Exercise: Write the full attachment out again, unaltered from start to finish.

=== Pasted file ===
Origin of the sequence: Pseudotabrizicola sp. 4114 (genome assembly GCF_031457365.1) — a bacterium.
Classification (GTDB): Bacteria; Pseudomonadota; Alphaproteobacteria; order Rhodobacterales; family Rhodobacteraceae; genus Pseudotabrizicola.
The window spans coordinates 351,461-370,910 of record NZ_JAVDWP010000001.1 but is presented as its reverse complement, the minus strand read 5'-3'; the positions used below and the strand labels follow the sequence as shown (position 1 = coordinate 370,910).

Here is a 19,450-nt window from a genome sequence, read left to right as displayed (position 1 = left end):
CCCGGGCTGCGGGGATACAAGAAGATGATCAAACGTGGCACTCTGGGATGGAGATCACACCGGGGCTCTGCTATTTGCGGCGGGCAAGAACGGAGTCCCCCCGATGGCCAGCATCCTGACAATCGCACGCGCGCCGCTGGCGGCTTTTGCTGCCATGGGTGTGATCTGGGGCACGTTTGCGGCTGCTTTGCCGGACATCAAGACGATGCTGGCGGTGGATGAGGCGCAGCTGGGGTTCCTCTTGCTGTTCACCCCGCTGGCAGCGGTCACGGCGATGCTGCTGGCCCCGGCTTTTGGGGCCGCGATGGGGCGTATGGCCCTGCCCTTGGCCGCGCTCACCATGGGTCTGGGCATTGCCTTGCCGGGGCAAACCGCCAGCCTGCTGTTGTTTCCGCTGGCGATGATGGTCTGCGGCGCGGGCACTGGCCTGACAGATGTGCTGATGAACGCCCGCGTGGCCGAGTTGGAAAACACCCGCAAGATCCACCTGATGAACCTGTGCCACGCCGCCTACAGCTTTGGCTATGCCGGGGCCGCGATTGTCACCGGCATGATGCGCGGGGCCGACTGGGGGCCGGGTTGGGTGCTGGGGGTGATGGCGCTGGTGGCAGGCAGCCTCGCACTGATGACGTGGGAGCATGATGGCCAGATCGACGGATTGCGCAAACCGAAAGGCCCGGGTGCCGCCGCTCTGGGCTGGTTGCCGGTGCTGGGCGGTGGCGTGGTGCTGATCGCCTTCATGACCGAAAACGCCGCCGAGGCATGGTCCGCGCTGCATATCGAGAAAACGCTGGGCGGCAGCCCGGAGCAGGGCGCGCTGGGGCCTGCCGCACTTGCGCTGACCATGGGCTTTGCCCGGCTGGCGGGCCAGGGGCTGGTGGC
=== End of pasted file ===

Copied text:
Origin of the sequence: Pseudotabrizicola sp. 4114 (genome assembly GCF_031457365.1) — a bacterium.
Classification (GTDB): Bacteria; Pseudomonadota; Alphaproteobacteria; order Rhodobacterales; family Rhodobacteraceae; genus Pseudotabrizicola.
The window spans coordinates 351,461-370,910 of record NZ_JAVDWP010000001.1 but is presented as its reverse complement, the minus strand read 5'-3'; the positions used below and the strand labels follow the sequence as shown (position 1 = coordinate 370,910).

Here is a 19,450-nt window from a genome sequence, read left to right as displayed (position 1 = left end):
CCCGGGCTGCGGGGATACAAGAAGATGATCAAACGTGGCACTCTGGGATGGAGATCACACCGGGGCTCTGCTATTTGCGGCGGGCAAGAACGGAGTCCCCCCGATGGCCAGCATCCTGACAATCGCACGCGCGCCGCTGGCGGCTTTTGCTGCCATGGGTGTGATCTGGGGCACGTTTGCGGCTGCTTTGCCGGACATCAAGACGATGCTGGCGGTGGATGAGGCGCAGCTGGGGTTCCTCTTGCTGTTCACCCCGCTGGCAGCGGTCACGGCGATGCTGCTGGCCCCGGCTTTTGGGGCCGCGATGGGGCGTATGGCCCTGCCCTTGGCCGCGCTCACCATGGGTCTGGGCATTGCCTTGCCGGGGCAAACCGCCAGCCTGCTGTTGTTTCCGCTGGCGATGATGGTCTGCGGCGCGGGCACTGGCCTGACAGATGTGCTGATGAACGCCCGCGTGGCCGAGTTGGAAAACACCCGCAAGATCCACCTGATGAACCTGTGCCACGCCGCCTACAGCTTTGGCTATGCCGGGGCCGCGATTGTCACCGGCATGATGCGCGGGGCCGACTGGGGGCCGGGTTGGGTGCTGGGGGTGATGGCGCTGGTGGCAGGCAGCCTCGCACTGATGACGTGGGAGCATGATGGCCAGATCGACGGATTGCGCAAACCGAAAGGCCCGGGTGCCGCCGCTCTGGGCTGGTTGCCGGTGCTGGGCGGTGGCGTGGTGCTGATCGCCTTCATGACCGAAAACGCCGCCGAGGCATGGTCCGCGCTGCATATCGAGAAAACGCTGGGCGGCAGCCCGGAGCAGGGCGCGCTGGGGCCTGCCGCACTTGCGCTGACCATGGGCTTTGCCCGGCTGGCGGGCCAGGGGCTGGTGGC